After the dissection of the flap, the patient was placed under the surgical microscope where the second part of the surgical procedure was performed. If necessary, the cornea was marked again with a surgical marker or corneal suture marker to obtain a more precise approximation of wound margins. The corneal flap was easily removed using the forceps and spatula (Figures 1(B)-(D)) while controlling the integrity of the corneal wound and the absence of signs of anterior chamber perforation (intraocular fluid filtration). In some cases, a paracentesis was performed for reducing the anterior chamber depth and facilitating the adaptation of the wound margins. After these steps, the first four cardinal interrupted sutures were placed on the corneal wound margins (Nylon 10-0) with radial orientation in the 3, 6, 9 and 12 hour clock meridians (Figure 1(E)). The final number of required sutures was defined individually in each case, with the general criterion of achieving a satisfactory approximation of corneal wound margins. In the majority of cases, the number of interrupted buried sutures ranged from 8 to 12 (Figure 1(F)). A postoperative pharmacological therapy was applied in all cases: antibiotic drops (Oftaquix, Santen) 5 times daily for 3 days and 4 times daily afterwards for up to 7 days; dexamethasone 0.1% drops 4 times daily for 10 days, 3 times daily for up to 1 month after the operation and 2 times daily afterwards; pantothenic acid 5% (Corneregel, Bausch & Lomb) every 3 hours for 3 days and then 4 times daily. At 1 week postoperatively, this therapy was complemented with tear substitutes (Systane-Ultra, Alcon).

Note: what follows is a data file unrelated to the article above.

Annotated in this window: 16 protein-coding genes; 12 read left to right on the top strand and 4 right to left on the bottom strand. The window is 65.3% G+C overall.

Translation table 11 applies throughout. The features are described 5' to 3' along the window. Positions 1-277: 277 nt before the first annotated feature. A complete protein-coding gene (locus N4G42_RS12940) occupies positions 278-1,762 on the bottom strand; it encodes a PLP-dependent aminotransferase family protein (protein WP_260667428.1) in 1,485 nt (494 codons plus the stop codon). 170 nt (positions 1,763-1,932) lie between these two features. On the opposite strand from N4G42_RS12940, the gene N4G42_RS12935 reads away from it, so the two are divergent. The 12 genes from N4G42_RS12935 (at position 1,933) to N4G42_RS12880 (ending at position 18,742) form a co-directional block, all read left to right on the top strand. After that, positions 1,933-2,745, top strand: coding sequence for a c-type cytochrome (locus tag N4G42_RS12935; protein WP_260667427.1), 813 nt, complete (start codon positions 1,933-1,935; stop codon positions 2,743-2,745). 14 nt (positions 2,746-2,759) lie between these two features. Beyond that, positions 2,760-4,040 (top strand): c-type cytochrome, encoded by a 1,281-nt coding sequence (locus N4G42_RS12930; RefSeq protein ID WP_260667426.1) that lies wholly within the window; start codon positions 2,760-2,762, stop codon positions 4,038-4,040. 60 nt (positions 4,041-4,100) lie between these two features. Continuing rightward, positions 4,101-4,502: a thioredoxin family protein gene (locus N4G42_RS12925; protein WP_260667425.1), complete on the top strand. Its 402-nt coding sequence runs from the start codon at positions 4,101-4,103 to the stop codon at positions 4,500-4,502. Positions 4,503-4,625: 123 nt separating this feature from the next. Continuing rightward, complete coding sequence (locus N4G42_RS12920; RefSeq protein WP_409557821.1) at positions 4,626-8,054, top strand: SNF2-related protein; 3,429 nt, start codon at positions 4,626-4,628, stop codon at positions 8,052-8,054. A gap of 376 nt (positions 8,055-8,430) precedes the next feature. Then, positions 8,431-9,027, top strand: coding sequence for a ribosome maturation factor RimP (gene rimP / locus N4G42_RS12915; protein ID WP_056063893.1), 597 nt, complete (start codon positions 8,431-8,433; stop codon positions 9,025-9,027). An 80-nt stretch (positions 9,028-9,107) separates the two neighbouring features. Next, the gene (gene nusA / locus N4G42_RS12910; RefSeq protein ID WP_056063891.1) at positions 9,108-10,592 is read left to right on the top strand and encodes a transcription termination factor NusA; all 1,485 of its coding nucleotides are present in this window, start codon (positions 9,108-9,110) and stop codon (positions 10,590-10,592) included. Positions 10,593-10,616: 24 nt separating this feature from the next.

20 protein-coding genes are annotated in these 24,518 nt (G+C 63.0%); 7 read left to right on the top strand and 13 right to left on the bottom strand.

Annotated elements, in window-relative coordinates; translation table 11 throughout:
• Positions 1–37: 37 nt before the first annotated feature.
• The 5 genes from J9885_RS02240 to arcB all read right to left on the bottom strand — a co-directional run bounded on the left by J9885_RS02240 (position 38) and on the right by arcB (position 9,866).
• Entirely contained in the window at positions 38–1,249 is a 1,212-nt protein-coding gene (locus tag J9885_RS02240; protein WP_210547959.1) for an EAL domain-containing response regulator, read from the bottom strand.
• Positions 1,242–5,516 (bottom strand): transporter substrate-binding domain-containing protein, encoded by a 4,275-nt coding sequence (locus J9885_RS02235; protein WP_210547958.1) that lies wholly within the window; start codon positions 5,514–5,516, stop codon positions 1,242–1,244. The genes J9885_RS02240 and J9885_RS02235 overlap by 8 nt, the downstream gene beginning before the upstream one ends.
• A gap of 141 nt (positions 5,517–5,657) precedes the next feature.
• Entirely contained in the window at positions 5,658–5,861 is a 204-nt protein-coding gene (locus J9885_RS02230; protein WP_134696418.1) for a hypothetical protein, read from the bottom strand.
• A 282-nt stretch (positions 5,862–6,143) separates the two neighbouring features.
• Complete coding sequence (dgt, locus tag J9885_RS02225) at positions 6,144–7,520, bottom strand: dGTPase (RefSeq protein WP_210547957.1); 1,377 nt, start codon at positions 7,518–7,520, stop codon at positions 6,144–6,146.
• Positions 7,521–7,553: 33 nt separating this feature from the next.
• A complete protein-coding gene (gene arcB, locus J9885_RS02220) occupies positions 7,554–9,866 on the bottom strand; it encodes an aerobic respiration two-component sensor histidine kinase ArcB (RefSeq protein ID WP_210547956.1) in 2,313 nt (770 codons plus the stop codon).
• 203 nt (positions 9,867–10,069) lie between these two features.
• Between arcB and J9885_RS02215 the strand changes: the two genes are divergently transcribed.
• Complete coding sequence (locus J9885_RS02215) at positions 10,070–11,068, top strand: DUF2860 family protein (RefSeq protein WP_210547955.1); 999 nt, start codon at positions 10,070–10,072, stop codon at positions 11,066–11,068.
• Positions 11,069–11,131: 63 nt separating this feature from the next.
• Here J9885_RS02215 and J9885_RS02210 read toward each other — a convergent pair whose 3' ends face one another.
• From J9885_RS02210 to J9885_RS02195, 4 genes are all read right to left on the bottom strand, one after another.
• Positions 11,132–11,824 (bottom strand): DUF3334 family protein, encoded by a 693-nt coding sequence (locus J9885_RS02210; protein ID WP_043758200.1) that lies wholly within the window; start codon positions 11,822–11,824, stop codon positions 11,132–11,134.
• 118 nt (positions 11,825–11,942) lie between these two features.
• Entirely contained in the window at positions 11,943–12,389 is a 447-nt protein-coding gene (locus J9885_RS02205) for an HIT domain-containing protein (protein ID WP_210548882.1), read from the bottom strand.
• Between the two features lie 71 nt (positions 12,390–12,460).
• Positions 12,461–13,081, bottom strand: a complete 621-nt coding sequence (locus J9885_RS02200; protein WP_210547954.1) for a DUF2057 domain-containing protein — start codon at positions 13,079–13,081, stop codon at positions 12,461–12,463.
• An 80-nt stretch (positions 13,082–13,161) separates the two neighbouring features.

The principal idea of this surgical technique was to achieve a corneal surface flattening and consequently a visual improvement. For this reason, a two-stage resection of corneal stroma was performed with the use of a femtosecond laser, followed by the insertion of corneal sutures.

3. Results